WINONA — At first blush, Calvin and Hobbes would appear to have no place in a courtroom. However, the popular comic strip somehow found its way into last week's trial of 20 silica sand protesters.

While Winona County Judge Jeffrey Thompson was considering what orders to give the six-member jury as they went into deliberation, he cited one of Bill Watterson's comics to illustrate a point. In the comic, the boy and his stuffed tiger wonder aloud why superheroes are always depicted battling malicious bad guys rather than fighting everyday problems in, say, the city council chamber.

Judge Thompson went on to encourage the protesters to continue working through the typical regulatory paths — the city council or county board, for example — to change peoples' minds on frac sand mining. When pressed by defense attorney Richmond McCluer on whether the specific Calvin and Hobbes comic strip would be entered into the record as evidence, Judge Thompson gave it to his clerk with a wry smile.

"Perhaps a first?" McCluer quipped.

"Perhaps," Judge Thompson responded as a crowd of 30 laughed.

The 20 defendants were found guilty of misdemeanor trespassing shortly after that exchange and sentenced to one year of non-supervised probation.

— Brett Boese

A political push

BERNE — Some politicians will go to great lengths to help get media attention to their cause.

A week ago, Rep. Tim Walz even helped try to push a TV vehicle out of the ditch.

He was at a rural Berne house to highlight problems with the cost of propane, which has shot up about 400 percent in a few weeks. When the Channel 8 (FOX) SUV drove up, the driver put the left wheels over the shoulder and couldn't get out.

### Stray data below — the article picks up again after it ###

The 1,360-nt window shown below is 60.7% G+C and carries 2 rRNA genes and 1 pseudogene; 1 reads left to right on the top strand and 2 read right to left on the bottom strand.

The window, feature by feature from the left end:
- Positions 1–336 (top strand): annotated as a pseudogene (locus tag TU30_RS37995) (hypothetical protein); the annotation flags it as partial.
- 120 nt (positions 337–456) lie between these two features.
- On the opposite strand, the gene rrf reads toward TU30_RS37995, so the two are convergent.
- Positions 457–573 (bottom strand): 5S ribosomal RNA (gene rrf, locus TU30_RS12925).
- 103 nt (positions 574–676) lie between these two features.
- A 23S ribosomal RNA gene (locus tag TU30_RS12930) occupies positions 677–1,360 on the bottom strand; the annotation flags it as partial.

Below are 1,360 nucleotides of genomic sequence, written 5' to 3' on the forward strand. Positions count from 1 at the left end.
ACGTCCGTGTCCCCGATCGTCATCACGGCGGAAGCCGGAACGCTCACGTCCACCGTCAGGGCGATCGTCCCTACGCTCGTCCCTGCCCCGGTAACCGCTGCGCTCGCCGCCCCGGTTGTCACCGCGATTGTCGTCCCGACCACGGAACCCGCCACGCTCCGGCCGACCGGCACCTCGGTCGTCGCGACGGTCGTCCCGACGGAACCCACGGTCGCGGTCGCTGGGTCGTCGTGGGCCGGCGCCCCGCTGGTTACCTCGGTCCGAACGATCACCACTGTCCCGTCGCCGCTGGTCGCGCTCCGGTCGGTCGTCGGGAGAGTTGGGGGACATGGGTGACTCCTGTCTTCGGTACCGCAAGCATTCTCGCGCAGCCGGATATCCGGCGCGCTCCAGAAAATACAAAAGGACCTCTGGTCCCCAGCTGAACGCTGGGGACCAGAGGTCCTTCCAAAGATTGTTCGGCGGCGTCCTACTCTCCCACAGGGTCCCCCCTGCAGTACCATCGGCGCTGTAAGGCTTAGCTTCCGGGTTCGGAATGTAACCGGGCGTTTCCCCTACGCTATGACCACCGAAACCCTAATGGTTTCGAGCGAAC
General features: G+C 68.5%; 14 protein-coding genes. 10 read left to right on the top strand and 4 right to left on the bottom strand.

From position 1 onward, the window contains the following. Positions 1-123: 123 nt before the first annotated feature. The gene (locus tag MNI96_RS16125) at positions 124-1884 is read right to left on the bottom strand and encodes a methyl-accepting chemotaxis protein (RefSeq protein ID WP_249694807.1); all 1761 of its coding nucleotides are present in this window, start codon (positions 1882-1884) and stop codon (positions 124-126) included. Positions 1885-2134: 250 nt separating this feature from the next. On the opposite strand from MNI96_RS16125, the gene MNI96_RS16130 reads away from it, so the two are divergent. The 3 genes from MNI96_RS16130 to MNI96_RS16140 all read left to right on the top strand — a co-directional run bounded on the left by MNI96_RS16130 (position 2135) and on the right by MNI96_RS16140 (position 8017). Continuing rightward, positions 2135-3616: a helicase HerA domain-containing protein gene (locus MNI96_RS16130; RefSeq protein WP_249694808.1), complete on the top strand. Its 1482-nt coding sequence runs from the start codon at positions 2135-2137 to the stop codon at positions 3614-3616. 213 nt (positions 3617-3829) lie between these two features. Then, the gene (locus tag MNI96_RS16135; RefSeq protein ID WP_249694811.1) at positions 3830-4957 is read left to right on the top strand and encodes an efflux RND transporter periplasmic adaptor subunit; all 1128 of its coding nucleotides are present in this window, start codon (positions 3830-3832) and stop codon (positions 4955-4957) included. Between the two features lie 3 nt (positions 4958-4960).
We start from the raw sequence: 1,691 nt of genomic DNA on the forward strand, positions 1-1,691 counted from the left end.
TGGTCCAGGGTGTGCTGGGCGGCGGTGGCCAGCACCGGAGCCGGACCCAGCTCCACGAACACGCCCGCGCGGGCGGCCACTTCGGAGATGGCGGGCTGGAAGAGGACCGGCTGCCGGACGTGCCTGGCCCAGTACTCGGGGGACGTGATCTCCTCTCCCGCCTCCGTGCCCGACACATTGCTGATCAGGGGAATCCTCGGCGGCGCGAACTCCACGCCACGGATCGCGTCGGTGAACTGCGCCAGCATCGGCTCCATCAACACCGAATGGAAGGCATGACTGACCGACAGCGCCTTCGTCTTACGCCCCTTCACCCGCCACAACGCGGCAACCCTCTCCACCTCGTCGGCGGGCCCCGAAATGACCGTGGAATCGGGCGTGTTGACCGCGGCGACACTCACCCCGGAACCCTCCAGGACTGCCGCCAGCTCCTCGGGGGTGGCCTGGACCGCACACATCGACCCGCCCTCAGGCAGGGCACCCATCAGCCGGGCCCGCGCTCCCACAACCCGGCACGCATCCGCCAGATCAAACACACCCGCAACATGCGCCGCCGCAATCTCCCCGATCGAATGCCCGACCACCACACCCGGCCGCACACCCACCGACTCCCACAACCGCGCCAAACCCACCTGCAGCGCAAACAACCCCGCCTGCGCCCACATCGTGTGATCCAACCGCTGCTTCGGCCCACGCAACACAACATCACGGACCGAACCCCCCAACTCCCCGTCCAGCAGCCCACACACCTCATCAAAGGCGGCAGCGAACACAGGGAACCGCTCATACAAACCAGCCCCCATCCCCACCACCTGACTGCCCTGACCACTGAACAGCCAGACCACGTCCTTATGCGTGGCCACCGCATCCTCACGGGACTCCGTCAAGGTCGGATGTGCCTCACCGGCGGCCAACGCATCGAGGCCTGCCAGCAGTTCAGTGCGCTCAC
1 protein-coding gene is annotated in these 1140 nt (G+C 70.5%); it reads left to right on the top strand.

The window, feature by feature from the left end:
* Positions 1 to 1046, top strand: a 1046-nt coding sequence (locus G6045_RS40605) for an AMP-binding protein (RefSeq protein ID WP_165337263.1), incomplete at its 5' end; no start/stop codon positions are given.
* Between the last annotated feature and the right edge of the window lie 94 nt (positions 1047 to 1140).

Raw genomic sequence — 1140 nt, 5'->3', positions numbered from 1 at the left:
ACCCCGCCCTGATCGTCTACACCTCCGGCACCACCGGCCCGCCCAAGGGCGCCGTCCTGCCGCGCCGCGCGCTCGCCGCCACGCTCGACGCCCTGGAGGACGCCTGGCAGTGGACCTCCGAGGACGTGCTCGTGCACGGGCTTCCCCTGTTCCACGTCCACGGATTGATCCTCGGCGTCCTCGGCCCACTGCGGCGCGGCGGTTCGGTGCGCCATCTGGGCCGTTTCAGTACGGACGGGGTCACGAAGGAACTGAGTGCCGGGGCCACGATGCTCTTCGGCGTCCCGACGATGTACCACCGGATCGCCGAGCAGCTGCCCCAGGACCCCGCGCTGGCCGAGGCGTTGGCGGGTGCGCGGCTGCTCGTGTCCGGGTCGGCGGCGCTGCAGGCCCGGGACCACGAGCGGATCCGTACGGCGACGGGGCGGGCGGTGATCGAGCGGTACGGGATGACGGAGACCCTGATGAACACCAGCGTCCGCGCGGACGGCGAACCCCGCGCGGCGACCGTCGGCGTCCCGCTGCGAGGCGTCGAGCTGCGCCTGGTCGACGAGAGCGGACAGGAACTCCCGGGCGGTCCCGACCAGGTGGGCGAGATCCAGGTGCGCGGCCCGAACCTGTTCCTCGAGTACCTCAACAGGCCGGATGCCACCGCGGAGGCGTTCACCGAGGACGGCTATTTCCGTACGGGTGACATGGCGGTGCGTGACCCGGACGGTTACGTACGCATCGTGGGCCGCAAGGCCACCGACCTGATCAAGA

Walz and some of his staff put on their heavy clothes and went out to try to push the vehicle out of the snow. The more they tried, the farther the SUV slid into the snow. They gave up, went inside and held their press meeting with Walz and a homeowner who was walloped with a big propane bill a week before.

Afterwards, Walz had to leave for another meeting. Efforts to get the FOX SUV out of the ditch finally succeeded when a U.S. Mail truck came by with a hitch pulled out the TV vehicle.

— John Weiss

Not too big a surprise for Brede

Even before Gov. Mark Dayton announced that his chief of staff, Tina Smith, would be his running mate last week, Rochester Mayor Ardell Brede had his suspicions.

Brede said he was on a conference call with Smith the week before the announcement and teased the Destination Medical Center Corp. Board chairwoman.

"I kidded her. I said, 'You got a press conference announcing you are going to be lieutenant governor?"

Brede said he can't remember exactly what her response was, but it was either that she "could not or would not comment on that."

— Heather J. Carlson

After Deadline is a weekly column of notes, gossip and observations that didn't make it into news stories last week. Got a tip for After Deadline? Send it to